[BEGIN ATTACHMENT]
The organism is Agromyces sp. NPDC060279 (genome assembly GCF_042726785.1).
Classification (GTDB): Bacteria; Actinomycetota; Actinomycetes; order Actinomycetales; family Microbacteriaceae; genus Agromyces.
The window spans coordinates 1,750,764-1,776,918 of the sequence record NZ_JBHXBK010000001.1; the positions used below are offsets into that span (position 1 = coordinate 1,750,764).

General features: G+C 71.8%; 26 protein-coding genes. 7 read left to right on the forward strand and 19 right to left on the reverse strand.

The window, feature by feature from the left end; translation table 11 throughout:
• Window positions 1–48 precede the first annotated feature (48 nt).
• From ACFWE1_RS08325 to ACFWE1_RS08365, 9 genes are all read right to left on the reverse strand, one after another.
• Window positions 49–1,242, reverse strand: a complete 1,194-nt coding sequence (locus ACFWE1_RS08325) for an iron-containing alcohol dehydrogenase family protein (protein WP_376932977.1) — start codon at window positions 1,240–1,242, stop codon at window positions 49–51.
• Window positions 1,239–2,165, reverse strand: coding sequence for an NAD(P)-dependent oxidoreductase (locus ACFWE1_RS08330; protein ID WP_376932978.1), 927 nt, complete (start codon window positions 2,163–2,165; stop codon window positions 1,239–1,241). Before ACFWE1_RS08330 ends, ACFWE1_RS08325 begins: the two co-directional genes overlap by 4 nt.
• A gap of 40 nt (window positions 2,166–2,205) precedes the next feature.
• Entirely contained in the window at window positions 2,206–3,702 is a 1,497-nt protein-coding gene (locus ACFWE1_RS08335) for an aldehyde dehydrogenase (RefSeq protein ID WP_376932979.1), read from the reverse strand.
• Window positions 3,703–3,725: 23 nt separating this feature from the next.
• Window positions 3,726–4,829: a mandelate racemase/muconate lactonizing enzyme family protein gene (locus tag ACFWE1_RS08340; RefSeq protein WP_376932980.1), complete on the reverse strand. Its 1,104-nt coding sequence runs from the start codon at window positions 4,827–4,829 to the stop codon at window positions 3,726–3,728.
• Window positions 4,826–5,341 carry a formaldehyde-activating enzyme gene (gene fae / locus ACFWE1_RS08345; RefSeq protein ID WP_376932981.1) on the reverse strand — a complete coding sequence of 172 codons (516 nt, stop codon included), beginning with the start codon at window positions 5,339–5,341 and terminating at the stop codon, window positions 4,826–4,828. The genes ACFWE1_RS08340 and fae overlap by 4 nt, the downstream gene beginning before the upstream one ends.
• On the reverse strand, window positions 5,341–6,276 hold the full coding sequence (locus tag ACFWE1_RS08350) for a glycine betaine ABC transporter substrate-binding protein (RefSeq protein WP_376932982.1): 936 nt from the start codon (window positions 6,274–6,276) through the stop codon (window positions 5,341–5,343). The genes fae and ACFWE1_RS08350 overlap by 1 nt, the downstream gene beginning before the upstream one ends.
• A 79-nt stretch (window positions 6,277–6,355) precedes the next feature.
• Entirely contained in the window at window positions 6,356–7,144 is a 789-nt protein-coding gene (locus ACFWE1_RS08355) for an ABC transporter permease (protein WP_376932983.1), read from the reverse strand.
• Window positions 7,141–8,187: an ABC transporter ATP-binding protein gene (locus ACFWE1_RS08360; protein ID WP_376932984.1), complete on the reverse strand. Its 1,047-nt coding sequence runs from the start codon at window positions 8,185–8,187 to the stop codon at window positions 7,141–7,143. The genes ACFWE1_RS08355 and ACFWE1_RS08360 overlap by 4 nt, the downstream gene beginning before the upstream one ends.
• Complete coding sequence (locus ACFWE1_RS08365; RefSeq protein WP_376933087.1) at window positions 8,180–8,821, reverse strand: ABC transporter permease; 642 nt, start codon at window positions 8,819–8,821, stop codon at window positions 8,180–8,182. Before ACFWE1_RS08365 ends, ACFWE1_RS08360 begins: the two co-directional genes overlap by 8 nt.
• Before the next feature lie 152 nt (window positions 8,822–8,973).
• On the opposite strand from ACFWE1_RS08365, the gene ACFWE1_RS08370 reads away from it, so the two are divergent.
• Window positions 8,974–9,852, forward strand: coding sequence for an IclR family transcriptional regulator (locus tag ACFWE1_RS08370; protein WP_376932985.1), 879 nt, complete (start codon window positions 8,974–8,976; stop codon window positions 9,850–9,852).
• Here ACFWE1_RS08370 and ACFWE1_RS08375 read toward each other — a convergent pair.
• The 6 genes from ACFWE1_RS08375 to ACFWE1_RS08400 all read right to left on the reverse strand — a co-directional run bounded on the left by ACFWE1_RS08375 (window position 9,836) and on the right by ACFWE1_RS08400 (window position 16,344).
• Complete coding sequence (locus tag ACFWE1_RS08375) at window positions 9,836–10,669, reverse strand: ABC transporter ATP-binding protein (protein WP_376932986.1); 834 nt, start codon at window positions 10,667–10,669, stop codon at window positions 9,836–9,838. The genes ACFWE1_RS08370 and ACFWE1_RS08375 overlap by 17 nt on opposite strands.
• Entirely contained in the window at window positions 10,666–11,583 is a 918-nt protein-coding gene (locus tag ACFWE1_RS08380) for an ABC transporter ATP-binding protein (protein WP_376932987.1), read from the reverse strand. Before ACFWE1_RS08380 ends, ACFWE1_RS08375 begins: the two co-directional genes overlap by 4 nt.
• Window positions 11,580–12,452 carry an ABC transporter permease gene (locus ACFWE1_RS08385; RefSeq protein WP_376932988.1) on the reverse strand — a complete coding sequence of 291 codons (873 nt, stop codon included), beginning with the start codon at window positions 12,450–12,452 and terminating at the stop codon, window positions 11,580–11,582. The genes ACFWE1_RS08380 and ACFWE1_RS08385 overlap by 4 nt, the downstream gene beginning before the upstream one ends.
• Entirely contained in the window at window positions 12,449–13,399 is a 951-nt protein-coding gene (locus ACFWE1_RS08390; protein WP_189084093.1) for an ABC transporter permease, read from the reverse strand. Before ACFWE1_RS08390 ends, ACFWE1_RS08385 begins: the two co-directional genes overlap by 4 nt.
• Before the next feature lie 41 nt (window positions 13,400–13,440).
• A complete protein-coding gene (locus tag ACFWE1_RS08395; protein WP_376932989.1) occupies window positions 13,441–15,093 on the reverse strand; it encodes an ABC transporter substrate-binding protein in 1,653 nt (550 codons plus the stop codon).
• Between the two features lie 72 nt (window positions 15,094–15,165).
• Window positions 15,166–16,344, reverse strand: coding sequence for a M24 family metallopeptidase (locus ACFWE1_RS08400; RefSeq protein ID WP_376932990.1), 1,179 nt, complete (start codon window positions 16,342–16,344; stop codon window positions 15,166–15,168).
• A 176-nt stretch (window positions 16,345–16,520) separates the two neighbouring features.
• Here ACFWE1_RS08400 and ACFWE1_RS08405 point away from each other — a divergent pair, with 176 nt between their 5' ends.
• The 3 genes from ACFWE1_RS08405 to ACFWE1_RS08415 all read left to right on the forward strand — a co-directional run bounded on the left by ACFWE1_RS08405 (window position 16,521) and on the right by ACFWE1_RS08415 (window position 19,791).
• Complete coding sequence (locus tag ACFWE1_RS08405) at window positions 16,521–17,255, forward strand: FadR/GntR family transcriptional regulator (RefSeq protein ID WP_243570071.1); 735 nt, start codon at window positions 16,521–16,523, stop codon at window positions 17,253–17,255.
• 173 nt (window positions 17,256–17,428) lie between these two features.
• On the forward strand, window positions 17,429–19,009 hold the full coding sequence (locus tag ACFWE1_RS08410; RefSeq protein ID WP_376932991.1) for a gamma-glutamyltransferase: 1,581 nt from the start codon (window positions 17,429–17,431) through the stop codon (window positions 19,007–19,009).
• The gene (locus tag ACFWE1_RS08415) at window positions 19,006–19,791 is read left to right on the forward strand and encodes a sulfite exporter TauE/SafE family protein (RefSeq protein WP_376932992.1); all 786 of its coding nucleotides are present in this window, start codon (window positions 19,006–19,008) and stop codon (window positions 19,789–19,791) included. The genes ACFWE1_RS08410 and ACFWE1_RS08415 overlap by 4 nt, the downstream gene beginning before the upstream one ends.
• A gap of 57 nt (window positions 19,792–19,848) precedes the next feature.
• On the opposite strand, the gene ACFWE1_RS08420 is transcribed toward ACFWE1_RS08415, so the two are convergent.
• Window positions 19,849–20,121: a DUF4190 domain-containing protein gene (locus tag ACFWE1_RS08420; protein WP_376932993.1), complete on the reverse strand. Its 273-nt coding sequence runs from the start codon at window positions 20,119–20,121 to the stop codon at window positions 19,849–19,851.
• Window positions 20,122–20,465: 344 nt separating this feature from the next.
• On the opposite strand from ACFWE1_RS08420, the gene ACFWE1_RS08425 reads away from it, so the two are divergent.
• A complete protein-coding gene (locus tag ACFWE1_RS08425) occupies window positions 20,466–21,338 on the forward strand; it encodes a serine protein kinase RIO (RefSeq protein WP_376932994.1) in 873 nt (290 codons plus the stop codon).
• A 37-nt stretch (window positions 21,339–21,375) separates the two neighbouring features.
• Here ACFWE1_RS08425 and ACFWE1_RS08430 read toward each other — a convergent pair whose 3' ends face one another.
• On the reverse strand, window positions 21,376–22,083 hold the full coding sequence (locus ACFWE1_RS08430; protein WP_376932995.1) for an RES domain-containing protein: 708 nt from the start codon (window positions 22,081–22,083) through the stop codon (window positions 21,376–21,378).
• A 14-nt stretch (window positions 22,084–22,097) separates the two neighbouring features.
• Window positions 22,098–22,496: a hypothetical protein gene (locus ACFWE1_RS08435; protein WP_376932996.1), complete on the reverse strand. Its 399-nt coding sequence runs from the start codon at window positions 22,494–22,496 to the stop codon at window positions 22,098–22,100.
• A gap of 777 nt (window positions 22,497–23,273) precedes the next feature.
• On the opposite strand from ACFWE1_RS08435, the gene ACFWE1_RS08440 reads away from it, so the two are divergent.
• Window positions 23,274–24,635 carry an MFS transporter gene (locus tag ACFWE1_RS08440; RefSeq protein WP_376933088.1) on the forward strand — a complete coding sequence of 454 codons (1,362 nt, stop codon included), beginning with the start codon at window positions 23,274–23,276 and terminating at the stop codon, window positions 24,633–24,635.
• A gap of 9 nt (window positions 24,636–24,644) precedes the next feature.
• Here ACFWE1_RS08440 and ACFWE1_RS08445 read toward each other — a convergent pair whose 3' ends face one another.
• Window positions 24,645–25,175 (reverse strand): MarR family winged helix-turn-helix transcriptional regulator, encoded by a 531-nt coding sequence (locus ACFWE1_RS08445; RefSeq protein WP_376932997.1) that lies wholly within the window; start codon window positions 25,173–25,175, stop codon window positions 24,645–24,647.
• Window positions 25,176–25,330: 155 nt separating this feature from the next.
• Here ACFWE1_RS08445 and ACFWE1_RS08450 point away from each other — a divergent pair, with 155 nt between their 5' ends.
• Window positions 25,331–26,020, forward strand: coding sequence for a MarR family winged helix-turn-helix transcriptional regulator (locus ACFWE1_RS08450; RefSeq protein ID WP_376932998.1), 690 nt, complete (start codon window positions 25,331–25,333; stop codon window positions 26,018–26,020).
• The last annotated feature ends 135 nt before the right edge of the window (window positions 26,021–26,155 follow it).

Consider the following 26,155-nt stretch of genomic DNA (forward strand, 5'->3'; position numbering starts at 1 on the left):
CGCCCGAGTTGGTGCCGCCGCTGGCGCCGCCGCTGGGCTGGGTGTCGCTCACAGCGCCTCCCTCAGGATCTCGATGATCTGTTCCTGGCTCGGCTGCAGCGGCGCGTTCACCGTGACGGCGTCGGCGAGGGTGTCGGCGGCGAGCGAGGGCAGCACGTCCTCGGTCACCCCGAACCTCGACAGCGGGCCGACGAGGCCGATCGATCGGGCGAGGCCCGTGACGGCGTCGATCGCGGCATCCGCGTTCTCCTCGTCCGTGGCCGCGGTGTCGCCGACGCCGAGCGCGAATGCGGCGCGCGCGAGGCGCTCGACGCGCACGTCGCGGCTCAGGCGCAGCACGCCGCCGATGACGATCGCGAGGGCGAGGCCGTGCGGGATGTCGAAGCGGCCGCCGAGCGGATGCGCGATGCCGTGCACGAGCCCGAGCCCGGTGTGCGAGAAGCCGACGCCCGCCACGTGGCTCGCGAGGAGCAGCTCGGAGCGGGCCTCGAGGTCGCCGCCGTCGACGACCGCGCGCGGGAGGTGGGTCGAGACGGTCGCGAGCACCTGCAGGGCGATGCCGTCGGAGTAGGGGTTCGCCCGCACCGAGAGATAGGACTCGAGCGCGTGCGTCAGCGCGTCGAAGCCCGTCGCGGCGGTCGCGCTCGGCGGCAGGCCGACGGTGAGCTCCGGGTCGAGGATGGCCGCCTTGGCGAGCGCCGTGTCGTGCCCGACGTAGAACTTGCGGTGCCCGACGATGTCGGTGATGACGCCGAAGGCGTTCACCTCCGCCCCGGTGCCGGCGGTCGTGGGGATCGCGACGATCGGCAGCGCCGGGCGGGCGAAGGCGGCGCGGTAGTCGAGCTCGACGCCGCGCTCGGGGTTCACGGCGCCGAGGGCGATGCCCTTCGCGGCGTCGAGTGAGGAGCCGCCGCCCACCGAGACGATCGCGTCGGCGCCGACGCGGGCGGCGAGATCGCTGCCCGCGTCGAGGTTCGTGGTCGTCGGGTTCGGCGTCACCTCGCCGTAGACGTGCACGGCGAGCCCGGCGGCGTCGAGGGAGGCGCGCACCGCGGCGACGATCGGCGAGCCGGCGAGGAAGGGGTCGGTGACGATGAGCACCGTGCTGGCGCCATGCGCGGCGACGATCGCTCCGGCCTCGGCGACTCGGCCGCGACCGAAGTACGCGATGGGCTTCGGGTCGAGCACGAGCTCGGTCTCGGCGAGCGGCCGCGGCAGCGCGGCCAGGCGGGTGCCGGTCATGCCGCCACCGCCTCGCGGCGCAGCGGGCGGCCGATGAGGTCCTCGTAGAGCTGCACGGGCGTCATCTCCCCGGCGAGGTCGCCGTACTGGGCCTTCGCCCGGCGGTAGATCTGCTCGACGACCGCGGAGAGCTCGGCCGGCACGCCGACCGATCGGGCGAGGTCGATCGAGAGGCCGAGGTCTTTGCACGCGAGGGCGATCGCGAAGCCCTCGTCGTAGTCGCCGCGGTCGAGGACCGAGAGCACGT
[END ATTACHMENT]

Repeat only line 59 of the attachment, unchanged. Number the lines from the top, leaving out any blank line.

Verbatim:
• Window positions 25,331–26,020, forward strand: coding sequence for a MarR family winged helix-turn-helix transcriptional regulator (locus ACFWE1_RS08450; RefSeq protein ID WP_376932998.1), 690 nt, complete (start codon window positions 25,331–25,333; stop codon window positions 26,018–26,020).